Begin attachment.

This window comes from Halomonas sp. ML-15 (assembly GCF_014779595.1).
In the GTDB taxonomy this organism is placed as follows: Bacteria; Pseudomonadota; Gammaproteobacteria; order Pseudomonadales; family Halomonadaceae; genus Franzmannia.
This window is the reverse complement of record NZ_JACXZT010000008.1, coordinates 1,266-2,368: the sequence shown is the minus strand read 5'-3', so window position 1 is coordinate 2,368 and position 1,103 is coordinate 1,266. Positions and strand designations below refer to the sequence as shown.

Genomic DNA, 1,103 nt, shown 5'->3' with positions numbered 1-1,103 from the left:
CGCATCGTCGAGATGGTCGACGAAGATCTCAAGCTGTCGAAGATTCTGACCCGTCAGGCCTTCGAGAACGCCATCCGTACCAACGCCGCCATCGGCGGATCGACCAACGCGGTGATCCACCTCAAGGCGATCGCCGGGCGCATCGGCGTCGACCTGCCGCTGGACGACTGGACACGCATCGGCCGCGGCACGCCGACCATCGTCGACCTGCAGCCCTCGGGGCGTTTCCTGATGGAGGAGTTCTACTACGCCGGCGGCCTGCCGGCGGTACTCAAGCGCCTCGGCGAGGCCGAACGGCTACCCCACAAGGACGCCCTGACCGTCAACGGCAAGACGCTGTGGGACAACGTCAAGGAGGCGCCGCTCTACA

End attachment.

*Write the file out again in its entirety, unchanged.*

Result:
This window comes from Halomonas sp. ML-15 (assembly GCF_014779595.1).
In the GTDB taxonomy this organism is placed as follows: Bacteria; Pseudomonadota; Gammaproteobacteria; order Pseudomonadales; family Halomonadaceae; genus Franzmannia.
This window is the reverse complement of record NZ_JACXZT010000008.1, coordinates 1,266-2,368: the sequence shown is the minus strand read 5'-3', so window position 1 is coordinate 2,368 and position 1,103 is coordinate 1,266. Positions and strand designations below refer to the sequence as shown.

Genomic DNA, 1,103 nt, shown 5'->3' with positions numbered 1-1,103 from the left:
CGCATCGTCGAGATGGTCGACGAAGATCTCAAGCTGTCGAAGATTCTGACCCGTCAGGCCTTCGAGAACGCCATCCGTACCAACGCCGCCATCGGCGGATCGACCAACGCGGTGATCCACCTCAAGGCGATCGCCGGGCGCATCGGCGTCGACCTGCCGCTGGACGACTGGACACGCATCGGCCGCGGCACGCCGACCATCGTCGACCTGCAGCCCTCGGGGCGTTTCCTGATGGAGGAGTTCTACTACGCCGGCGGCCTGCCGGCGGTACTCAAGCGCCTCGGCGAGGCCGAACGGCTACCCCACAAGGACGCCCTGACCGTCAACGGCAAGACGCTGTGGGACAACGTCAAGGAGGCGCCGCTCTACA